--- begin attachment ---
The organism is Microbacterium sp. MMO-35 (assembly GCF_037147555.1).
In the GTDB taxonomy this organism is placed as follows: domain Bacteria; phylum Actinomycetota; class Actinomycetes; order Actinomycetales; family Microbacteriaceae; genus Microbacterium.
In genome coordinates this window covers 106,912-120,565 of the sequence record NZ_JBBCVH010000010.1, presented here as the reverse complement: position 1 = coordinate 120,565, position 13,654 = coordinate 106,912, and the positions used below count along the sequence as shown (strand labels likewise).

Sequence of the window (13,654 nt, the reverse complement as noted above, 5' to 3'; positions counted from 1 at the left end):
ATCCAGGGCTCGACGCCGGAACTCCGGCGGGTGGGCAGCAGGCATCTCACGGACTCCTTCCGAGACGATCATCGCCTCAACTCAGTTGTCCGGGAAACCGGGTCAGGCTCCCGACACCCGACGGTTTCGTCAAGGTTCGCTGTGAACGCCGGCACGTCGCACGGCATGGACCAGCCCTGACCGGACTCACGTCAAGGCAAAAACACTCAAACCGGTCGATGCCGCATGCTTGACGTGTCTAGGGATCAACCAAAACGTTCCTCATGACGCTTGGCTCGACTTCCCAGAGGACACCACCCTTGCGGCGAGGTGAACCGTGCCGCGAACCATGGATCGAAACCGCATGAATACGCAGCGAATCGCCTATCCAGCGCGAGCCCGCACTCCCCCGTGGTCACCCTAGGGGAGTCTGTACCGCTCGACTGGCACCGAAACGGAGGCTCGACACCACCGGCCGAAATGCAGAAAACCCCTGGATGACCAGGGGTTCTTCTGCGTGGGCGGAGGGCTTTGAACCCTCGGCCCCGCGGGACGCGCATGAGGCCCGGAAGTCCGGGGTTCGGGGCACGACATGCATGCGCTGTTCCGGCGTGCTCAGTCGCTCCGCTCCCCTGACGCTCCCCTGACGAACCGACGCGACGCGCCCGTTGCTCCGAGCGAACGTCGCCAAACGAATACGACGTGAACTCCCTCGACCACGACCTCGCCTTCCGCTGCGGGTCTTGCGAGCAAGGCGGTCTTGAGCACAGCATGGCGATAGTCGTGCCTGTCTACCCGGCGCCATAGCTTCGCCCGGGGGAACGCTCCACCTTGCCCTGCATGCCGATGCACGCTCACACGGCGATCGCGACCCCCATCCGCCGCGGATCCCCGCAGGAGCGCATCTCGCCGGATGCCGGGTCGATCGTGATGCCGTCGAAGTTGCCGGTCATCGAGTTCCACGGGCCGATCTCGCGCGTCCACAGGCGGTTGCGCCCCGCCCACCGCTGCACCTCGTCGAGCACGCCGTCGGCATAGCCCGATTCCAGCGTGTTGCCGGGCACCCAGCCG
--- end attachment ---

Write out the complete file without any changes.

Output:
The organism is Microbacterium sp. MMO-35 (assembly GCF_037147555.1).
In the GTDB taxonomy this organism is placed as follows: domain Bacteria; phylum Actinomycetota; class Actinomycetes; order Actinomycetales; family Microbacteriaceae; genus Microbacterium.
In genome coordinates this window covers 106,912-120,565 of the sequence record NZ_JBBCVH010000010.1, presented here as the reverse complement: position 1 = coordinate 120,565, position 13,654 = coordinate 106,912, and the positions used below count along the sequence as shown (strand labels likewise).

Sequence of the window (13,654 nt, the reverse complement as noted above, 5' to 3'; positions counted from 1 at the left end):
ATCCAGGGCTCGACGCCGGAACTCCGGCGGGTGGGCAGCAGGCATCTCACGGACTCCTTCCGAGACGATCATCGCCTCAACTCAGTTGTCCGGGAAACCGGGTCAGGCTCCCGACACCCGACGGTTTCGTCAAGGTTCGCTGTGAACGCCGGCACGTCGCACGGCATGGACCAGCCCTGACCGGACTCACGTCAAGGCAAAAACACTCAAACCGGTCGATGCCGCATGCTTGACGTGTCTAGGGATCAACCAAAACGTTCCTCATGACGCTTGGCTCGACTTCCCAGAGGACACCACCCTTGCGGCGAGGTGAACCGTGCCGCGAACCATGGATCGAAACCGCATGAATACGCAGCGAATCGCCTATCCAGCGCGAGCCCGCACTCCCCCGTGGTCACCCTAGGGGAGTCTGTACCGCTCGACTGGCACCGAAACGGAGGCTCGACACCACCGGCCGAAATGCAGAAAACCCCTGGATGACCAGGGGTTCTTCTGCGTGGGCGGAGGGCTTTGAACCCTCGGCCCCGCGGGACGCGCATGAGGCCCGGAAGTCCGGGGTTCGGGGCACGACATGCATGCGCTGTTCCGGCGTGCTCAGTCGCTCCGCTCCCCTGACGCTCCCCTGACGAACCGACGCGACGCGCCCGTTGCTCCGAGCGAACGTCGCCAAACGAATACGACGTGAACTCCCTCGACCACGACCTCGCCTTCCGCTGCGGGTCTTGCGAGCAAGGCGGTCTTGAGCACAGCATGGCGATAGTCGTGCCTGTCTACCCGGCGCCATAGCTTCGCCCGGGGGAACGCTCCACCTTGCCCTGCATGCCGATGCACGCTCACACGGCGATCGCGACCCCCATCCGCCGCGGATCCCCGCAGGAGCGCATCTCGCCGGATGCCGGGTCGATCGTGATGCCGTCGAAGTTGCCGGTCATCGAGTTCCACGGGCCGATCTCGCGCGTCCACAGGCGGTTGCGCCCCGCCCACCGCTGCACCTCGTCGAGCACGCCGTCGGCATAGCCCGATTCCAGCGTGTTGCCGGGCACCCAGCCG